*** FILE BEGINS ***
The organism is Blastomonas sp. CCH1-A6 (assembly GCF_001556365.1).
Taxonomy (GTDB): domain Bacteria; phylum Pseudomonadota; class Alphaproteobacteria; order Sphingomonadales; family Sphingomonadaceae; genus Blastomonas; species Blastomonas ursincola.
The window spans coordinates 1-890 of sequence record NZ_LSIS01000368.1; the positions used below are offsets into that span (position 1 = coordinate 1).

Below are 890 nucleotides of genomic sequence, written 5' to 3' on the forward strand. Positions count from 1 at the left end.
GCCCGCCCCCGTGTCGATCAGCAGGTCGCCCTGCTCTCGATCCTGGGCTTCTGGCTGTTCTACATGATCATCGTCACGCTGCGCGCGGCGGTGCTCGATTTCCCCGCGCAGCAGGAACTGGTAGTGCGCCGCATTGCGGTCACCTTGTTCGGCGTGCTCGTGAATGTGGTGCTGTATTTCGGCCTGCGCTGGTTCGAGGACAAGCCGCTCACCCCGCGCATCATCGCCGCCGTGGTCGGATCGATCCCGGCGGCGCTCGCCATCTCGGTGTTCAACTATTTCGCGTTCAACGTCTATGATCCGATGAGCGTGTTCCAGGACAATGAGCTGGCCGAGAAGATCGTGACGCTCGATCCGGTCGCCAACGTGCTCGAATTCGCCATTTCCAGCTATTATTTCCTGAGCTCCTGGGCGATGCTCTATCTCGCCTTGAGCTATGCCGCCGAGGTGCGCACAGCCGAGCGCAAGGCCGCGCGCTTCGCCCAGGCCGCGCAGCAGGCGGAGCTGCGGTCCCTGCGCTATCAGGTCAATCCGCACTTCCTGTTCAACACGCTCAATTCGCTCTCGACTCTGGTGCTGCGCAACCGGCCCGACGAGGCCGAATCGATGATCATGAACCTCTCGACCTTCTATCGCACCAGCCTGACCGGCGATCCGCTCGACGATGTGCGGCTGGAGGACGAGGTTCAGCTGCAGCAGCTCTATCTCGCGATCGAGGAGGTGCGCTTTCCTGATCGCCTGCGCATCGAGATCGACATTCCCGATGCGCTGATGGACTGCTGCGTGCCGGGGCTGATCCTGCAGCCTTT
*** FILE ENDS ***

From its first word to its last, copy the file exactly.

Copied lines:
The organism is Blastomonas sp. CCH1-A6 (assembly GCF_001556365.1).
Taxonomy (GTDB): domain Bacteria; phylum Pseudomonadota; class Alphaproteobacteria; order Sphingomonadales; family Sphingomonadaceae; genus Blastomonas; species Blastomonas ursincola.
The window spans coordinates 1-890 of sequence record NZ_LSIS01000368.1; the positions used below are offsets into that span (position 1 = coordinate 1).

Below are 890 nucleotides of genomic sequence, written 5' to 3' on the forward strand. Positions count from 1 at the left end.
GCCCGCCCCCGTGTCGATCAGCAGGTCGCCCTGCTCTCGATCCTGGGCTTCTGGCTGTTCTACATGATCATCGTCACGCTGCGCGCGGCGGTGCTCGATTTCCCCGCGCAGCAGGAACTGGTAGTGCGCCGCATTGCGGTCACCTTGTTCGGCGTGCTCGTGAATGTGGTGCTGTATTTCGGCCTGCGCTGGTTCGAGGACAAGCCGCTCACCCCGCGCATCATCGCCGCCGTGGTCGGATCGATCCCGGCGGCGCTCGCCATCTCGGTGTTCAACTATTTCGCGTTCAACGTCTATGATCCGATGAGCGTGTTCCAGGACAATGAGCTGGCCGAGAAGATCGTGACGCTCGATCCGGTCGCCAACGTGCTCGAATTCGCCATTTCCAGCTATTATTTCCTGAGCTCCTGGGCGATGCTCTATCTCGCCTTGAGCTATGCCGCCGAGGTGCGCACAGCCGAGCGCAAGGCCGCGCGCTTCGCCCAGGCCGCGCAGCAGGCGGAGCTGCGGTCCCTGCGCTATCAGGTCAATCCGCACTTCCTGTTCAACACGCTCAATTCGCTCTCGACTCTGGTGCTGCGCAACCGGCCCGACGAGGCCGAATCGATGATCATGAACCTCTCGACCTTCTATCGCACCAGCCTGACCGGCGATCCGCTCGACGATGTGCGGCTGGAGGACGAGGTTCAGCTGCAGCAGCTCTATCTCGCGATCGAGGAGGTGCGCTTTCCTGATCGCCTGCGCATCGAGATCGACATTCCCGATGCGCTGATGGACTGCTGCGTGCCGGGGCTGATCCTGCAGCCTTT